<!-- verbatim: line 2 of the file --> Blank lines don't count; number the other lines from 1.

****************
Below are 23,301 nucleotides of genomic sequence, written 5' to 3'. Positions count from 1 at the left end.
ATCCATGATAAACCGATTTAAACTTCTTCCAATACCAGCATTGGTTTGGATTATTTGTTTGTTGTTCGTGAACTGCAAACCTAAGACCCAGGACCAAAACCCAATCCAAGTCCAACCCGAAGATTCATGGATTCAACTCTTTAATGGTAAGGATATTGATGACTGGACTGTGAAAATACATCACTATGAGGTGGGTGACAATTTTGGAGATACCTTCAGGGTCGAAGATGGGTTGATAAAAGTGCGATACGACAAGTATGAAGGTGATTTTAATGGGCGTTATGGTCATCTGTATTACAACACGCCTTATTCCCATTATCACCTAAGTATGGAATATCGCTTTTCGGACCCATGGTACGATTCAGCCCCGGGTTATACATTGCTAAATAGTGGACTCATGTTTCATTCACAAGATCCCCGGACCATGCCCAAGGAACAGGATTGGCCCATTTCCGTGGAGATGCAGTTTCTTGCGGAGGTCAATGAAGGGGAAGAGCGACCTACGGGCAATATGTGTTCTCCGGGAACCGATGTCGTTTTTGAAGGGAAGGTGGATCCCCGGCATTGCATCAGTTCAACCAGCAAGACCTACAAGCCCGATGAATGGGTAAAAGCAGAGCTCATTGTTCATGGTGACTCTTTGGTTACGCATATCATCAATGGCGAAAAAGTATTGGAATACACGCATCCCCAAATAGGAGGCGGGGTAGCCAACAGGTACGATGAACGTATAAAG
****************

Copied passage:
ATCCATGATAAACCGATTTAAACTTCTTCCAATACCAGCATTGGTTTGGATTATTTGTTTGTTGTTCGTGAACTGCAAACCTAAGACCCAGGACCAAAACCCAATCCAAGTCCAACCCGAAGATTCATGGATTCAACTCTTTAATGGTAAGGATATTGATGACTGGACTGTGAAAATACATCACTATGAGGTGGGTGACAATTTTGGAGATACCTTCAGGGTCGAAGATGGGTTGATAAAAGTGCGATACGACAAGTATGAAGGTGATTTTAATGGGCGTTATGGTCATCTGTATTACAACACGCCTTATTCCCATTATCACCTAAGTATGGAATATCGCTTTTCGGACCCATGGTACGATTCAGCCCCGGGTTATACATTGCTAAATAGTGGACTCATGTTTCATTCACAAGATCCCCGGACCATGCCCAAGGAACAGGATTGGCCCATTTCCGTGGAGATGCAGTTTCTTGCGGAGGTCAATGAAGGGGAAGAGCGACCTACGGGCAATATGTGTTCTCCGGGAACCGATGTCGTTTTTGAAGGGAAGGTGGATCCCCGGCATTGCATCAGTTCAACCAGCAAGACCTACAAGCCCGATGAATGGGTAAAAGCAGAGCTCATTGTTCATGGTGACTCTTTGGTTACGCATATCATCAATGGCGAAAAAGTATTGGAATACACGCATCCCCAAATAGGAGGCGGGGTAGCCAACAGGTACGATGAACGTATAAAG